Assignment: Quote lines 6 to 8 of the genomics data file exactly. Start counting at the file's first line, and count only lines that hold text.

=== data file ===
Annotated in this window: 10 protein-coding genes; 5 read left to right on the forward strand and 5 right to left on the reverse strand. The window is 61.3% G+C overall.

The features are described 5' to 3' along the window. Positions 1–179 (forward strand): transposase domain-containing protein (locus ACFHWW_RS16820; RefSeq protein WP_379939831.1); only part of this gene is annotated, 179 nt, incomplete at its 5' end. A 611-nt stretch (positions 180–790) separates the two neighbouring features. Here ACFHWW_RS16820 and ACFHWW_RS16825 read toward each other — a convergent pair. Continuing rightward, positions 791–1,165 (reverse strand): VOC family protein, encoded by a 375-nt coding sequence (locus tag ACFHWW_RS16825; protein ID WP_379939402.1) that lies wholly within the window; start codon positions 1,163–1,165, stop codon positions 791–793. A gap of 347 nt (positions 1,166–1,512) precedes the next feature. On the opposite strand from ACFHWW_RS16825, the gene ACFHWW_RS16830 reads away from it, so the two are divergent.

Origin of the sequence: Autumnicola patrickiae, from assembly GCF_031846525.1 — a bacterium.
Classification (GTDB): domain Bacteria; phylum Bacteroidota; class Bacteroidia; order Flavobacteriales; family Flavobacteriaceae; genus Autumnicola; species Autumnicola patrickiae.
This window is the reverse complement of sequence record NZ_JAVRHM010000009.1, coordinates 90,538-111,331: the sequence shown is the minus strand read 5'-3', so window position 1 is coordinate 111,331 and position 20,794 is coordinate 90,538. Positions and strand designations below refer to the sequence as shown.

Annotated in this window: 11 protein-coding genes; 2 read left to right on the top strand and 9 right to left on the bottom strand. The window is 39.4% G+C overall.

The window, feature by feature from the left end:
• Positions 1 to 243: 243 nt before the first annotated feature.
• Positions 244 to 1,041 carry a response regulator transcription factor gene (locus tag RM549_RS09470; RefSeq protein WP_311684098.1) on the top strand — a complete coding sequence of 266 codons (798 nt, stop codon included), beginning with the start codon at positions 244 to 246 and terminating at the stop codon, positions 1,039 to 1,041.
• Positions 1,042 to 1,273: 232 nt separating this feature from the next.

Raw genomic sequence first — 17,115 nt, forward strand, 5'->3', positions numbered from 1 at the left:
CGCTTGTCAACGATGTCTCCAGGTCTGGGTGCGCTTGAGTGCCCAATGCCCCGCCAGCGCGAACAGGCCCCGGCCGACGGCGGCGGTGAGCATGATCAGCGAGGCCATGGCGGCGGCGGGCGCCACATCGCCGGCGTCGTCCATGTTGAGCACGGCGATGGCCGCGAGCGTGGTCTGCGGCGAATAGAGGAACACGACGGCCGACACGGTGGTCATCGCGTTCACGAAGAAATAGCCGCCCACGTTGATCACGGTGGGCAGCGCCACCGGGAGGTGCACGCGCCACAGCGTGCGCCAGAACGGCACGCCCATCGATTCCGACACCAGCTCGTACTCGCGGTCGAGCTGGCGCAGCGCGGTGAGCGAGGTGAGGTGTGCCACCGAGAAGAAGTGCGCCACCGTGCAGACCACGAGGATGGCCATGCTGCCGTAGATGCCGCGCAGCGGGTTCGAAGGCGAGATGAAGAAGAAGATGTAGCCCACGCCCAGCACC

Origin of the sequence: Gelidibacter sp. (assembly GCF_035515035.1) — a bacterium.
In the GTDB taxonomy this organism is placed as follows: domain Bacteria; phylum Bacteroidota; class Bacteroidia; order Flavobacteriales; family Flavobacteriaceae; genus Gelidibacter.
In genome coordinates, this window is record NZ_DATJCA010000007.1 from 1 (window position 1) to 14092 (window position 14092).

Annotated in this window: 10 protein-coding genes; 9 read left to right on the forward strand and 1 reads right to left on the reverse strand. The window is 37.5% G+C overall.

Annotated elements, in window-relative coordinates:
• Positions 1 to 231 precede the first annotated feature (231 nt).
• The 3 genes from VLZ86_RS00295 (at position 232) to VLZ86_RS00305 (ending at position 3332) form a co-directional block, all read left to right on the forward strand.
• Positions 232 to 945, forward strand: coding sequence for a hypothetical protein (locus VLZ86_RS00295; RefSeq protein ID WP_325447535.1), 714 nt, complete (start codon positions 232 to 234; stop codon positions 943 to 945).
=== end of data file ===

Annotated in this window: 11 protein-coding genes; 2 read left to right on the top strand and 9 right to left on the bottom strand. The window is 39.4% G+C overall.

The window, feature by feature from the left end:
• Positions 1 to 243: 243 nt before the first annotated feature.